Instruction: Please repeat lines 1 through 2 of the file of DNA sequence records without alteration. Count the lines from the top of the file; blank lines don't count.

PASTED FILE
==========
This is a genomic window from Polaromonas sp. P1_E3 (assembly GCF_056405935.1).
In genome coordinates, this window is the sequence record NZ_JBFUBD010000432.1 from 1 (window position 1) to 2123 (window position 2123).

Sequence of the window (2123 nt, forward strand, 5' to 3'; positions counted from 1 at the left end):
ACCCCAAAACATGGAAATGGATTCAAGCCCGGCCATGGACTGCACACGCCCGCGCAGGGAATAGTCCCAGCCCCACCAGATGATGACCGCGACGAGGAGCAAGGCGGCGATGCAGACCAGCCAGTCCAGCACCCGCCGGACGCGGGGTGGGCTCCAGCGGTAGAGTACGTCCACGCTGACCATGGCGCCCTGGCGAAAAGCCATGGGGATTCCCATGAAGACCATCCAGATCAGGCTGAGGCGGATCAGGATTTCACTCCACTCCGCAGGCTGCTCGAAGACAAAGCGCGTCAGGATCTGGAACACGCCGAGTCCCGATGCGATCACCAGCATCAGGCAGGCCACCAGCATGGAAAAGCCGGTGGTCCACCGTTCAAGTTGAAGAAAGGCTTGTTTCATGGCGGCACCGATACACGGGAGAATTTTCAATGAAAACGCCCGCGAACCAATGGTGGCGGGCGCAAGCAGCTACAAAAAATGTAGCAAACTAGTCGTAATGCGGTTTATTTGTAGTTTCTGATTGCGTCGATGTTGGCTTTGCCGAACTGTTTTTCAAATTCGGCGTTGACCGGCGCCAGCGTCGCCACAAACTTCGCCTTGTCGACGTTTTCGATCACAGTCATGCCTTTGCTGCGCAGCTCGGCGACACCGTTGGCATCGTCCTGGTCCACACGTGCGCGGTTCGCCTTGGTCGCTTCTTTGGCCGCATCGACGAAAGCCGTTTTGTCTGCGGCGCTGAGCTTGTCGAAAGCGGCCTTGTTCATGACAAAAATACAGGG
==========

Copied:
This is a genomic window from Polaromonas sp. P1_E3 (assembly GCF_056405935.1).
In genome coordinates, this window is the sequence record NZ_JBFUBD010000432.1 from 1 (window position 1) to 2123 (window position 2123).